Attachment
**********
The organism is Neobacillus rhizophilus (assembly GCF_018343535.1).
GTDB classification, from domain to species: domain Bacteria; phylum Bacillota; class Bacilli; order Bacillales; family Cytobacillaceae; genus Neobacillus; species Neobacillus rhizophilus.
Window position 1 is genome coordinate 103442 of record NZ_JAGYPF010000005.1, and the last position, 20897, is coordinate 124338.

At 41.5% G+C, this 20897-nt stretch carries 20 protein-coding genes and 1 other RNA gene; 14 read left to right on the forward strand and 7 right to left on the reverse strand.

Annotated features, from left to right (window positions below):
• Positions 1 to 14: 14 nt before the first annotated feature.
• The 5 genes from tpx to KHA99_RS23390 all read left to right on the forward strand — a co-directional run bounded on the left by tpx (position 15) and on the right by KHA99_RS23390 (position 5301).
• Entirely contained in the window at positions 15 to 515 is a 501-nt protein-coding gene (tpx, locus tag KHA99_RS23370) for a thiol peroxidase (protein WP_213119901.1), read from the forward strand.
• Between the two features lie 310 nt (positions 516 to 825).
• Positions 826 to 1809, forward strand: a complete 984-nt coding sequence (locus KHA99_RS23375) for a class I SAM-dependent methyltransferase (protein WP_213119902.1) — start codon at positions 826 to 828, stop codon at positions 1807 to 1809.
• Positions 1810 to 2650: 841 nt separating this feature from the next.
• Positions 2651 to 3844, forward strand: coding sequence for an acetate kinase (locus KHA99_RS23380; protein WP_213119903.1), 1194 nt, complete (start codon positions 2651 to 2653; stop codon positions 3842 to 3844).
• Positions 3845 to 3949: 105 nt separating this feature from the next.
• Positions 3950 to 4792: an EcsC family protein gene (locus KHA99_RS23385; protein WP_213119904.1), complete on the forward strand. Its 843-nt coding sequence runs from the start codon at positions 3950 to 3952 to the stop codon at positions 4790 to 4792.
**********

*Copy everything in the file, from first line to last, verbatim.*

The organism is Neobacillus rhizophilus (assembly GCF_018343535.1).
GTDB classification, from domain to species: domain Bacteria; phylum Bacillota; class Bacilli; order Bacillales; family Cytobacillaceae; genus Neobacillus; species Neobacillus rhizophilus.
Window position 1 is genome coordinate 103442 of record NZ_JAGYPF010000005.1, and the last position, 20897, is coordinate 124338.

At 41.5% G+C, this 20897-nt stretch carries 20 protein-coding genes and 1 other RNA gene; 14 read left to right on the forward strand and 7 right to left on the reverse strand.

Annotated features, from left to right (window positions below):
• Positions 1 to 14: 14 nt before the first annotated feature.
• The 5 genes from tpx to KHA99_RS23390 all read left to right on the forward strand — a co-directional run bounded on the left by tpx (position 15) and on the right by KHA99_RS23390 (position 5301).
• Entirely contained in the window at positions 15 to 515 is a 501-nt protein-coding gene (tpx, locus tag KHA99_RS23370) for a thiol peroxidase (protein WP_213119901.1), read from the forward strand.
• Between the two features lie 310 nt (positions 516 to 825).
• Positions 826 to 1809, forward strand: a complete 984-nt coding sequence (locus KHA99_RS23375) for a class I SAM-dependent methyltransferase (protein WP_213119902.1) — start codon at positions 826 to 828, stop codon at positions 1807 to 1809.
• Positions 1810 to 2650: 841 nt separating this feature from the next.
• Positions 2651 to 3844, forward strand: coding sequence for an acetate kinase (locus KHA99_RS23380; protein WP_213119903.1), 1194 nt, complete (start codon positions 2651 to 2653; stop codon positions 3842 to 3844).
• Positions 3845 to 3949: 105 nt separating this feature from the next.
• Positions 3950 to 4792: an EcsC family protein gene (locus KHA99_RS23385; protein WP_213119904.1), complete on the forward strand. Its 843-nt coding sequence runs from the start codon at positions 3950 to 3952 to the stop codon at positions 4790 to 4792.